Exxon chief: ‘World may not care whether Alaska gas ever gets developed’

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From the left: BP CEO Robert Dudley, then-ConocoPhillips CEO Jim Mulva, Alaska Gov. Sean Parnell, and ExxonMobil CEO Rex Tillerson met in January 2012. (Courtesy Alaska Governor's Office / Alaska Dispatch)
From the left: BP CEO Robert Dudley, then-ConocoPhillips CEO Jim Mulva, Alaska Gov. Sean Parnell, and ExxonMobil CEO Rex Tillerson met in January 2012.
(Courtesy Alaska Governor’s Office / Alaska Dispatch)
JUNEAU — Exxon Mobil’s chairman is praising Alaska for abandoning its attempt to get an independent gas pipeline built and instead support a plan in which the major oil company would own a share.

At the same time, Alaska officials have expressed a willingness to lower taxes or provide other incentives to make such a project more profitable for Exxon and other oil companies.

“Now the state has kind of woken up to the fact that they’re not the only game in town and they’re seeing all these projects in Canada being talked about and they’re seeing exports out of the Gulf Coast being talked about and suddenly realized the world may not care whether Alaska gas ever gets developed,” said Rex Tillerson, Exxon’s chairman and chief executive officer, at the company’s annual conference with industry analysts, in a transcript provided by SeekingAlpha.com.

Tillerson told the analysts in a discussion that began about Alaska that an abundance of resources are coming on the market worldwide. That has strengthened the negotiating position of companies like his and weakened that of resource owners.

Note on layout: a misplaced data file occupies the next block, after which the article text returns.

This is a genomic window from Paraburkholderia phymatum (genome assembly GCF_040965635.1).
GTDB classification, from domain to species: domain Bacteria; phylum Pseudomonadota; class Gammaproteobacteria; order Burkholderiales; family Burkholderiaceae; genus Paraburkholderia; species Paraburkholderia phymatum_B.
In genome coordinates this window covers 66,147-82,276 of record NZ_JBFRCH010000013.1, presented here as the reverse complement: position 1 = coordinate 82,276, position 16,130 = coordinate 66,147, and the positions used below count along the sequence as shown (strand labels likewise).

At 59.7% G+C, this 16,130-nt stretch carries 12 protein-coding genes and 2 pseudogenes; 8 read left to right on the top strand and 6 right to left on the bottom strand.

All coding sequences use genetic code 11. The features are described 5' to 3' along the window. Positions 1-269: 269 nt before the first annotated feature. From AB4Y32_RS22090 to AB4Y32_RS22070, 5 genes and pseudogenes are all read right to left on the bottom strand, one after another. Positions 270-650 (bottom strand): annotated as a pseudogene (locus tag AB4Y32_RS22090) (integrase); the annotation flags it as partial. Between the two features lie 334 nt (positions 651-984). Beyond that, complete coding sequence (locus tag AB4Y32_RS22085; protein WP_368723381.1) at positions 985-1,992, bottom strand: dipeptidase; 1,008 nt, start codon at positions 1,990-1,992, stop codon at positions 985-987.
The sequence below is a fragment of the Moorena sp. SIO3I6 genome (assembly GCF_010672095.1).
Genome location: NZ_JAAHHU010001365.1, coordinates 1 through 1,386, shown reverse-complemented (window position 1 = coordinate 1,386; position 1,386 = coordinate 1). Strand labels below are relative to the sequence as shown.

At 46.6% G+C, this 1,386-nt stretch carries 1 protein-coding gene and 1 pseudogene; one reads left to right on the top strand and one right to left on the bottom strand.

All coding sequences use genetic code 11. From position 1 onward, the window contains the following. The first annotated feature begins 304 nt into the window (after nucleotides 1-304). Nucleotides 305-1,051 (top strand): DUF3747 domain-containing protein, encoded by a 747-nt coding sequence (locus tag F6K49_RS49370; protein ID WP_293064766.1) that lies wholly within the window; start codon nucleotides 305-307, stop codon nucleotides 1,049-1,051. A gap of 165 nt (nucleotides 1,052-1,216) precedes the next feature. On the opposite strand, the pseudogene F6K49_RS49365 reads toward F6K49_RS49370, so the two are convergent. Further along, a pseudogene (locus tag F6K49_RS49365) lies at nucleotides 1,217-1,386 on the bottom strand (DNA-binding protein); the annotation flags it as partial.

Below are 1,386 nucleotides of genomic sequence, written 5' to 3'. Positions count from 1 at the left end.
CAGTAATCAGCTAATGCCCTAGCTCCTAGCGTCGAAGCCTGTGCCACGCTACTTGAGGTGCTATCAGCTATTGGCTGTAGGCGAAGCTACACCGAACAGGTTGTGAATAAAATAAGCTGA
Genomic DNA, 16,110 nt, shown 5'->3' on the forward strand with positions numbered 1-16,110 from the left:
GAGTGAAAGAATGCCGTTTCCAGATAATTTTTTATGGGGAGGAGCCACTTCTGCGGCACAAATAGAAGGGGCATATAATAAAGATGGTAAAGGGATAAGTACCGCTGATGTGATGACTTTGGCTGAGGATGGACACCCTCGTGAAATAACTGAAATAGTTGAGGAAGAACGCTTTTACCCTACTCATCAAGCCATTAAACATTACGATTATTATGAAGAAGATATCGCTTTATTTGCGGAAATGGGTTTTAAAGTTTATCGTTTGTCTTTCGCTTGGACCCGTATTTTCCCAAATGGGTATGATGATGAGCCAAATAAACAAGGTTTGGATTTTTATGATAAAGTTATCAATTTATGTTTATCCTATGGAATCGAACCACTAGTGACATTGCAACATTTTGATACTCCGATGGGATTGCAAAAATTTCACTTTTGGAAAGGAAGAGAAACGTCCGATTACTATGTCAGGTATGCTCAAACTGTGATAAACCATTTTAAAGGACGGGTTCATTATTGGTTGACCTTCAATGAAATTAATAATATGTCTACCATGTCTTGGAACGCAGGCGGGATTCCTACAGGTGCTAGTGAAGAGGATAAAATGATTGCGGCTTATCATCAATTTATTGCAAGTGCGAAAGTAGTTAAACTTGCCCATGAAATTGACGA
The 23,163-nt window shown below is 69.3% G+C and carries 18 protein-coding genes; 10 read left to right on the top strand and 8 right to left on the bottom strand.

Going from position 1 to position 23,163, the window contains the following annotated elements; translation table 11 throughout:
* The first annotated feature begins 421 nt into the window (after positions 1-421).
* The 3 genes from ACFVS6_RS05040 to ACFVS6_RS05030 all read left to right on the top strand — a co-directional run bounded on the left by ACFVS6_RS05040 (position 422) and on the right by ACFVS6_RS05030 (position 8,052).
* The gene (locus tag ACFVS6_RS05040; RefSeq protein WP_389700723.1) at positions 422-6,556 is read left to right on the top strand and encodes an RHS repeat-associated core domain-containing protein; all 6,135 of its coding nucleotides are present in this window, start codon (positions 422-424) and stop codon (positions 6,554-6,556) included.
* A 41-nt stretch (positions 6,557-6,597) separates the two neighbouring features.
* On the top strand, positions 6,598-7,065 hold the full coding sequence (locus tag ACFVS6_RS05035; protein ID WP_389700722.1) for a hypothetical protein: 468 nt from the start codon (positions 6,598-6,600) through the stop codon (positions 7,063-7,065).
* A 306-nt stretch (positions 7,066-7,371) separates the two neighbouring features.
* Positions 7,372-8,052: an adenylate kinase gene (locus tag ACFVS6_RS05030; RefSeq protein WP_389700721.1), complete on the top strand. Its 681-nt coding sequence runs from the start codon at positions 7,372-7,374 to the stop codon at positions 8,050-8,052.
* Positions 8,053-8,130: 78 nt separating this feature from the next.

Prudhoe Bay

Alaska has spent years attempting to get Exxon to develop its huge Point Thomson gas field on Prudhoe Bay. Gov. Parnell dropped the state’s effort to take back the Point Thomson leases in exchange for Exxon beginning work on producing there.

Gov. Parnell has also proposed abandoning attempts by former Gov. Sarah Palin to develop an independently owned pipeline in favor of one majority-owned by Exxon and the state’s other big producers, BP and ConocoPhillips. Exxon had opposed the earlier pipeline plan, but supports Parnell’s current effort.

Parnell’s Department of Natural Resources commissioner on Wednesday told legislators that more concessions to the companies, presumably on taxes, would be needed to get an LNG project built.

“If we as Alaskans want to see our resources produced and sold and realize all of the benefits that come with it, there are certain things we have to consider doing,” Natural Resources Commissioner Joe Balash said.

Contact Pat Forgey at pat(at)alaskadispatch.com

Related Links:

Canada: Pipeline to Arctic mulled by Alberta, Canada, CBC News

Finland:
Pipeline bid to be weighed on environmental terms says Finnish minister, Yle News

United States: Waste pollutants: Discharge permits or pipeline for Alaska mine?, Alaska Dispatch

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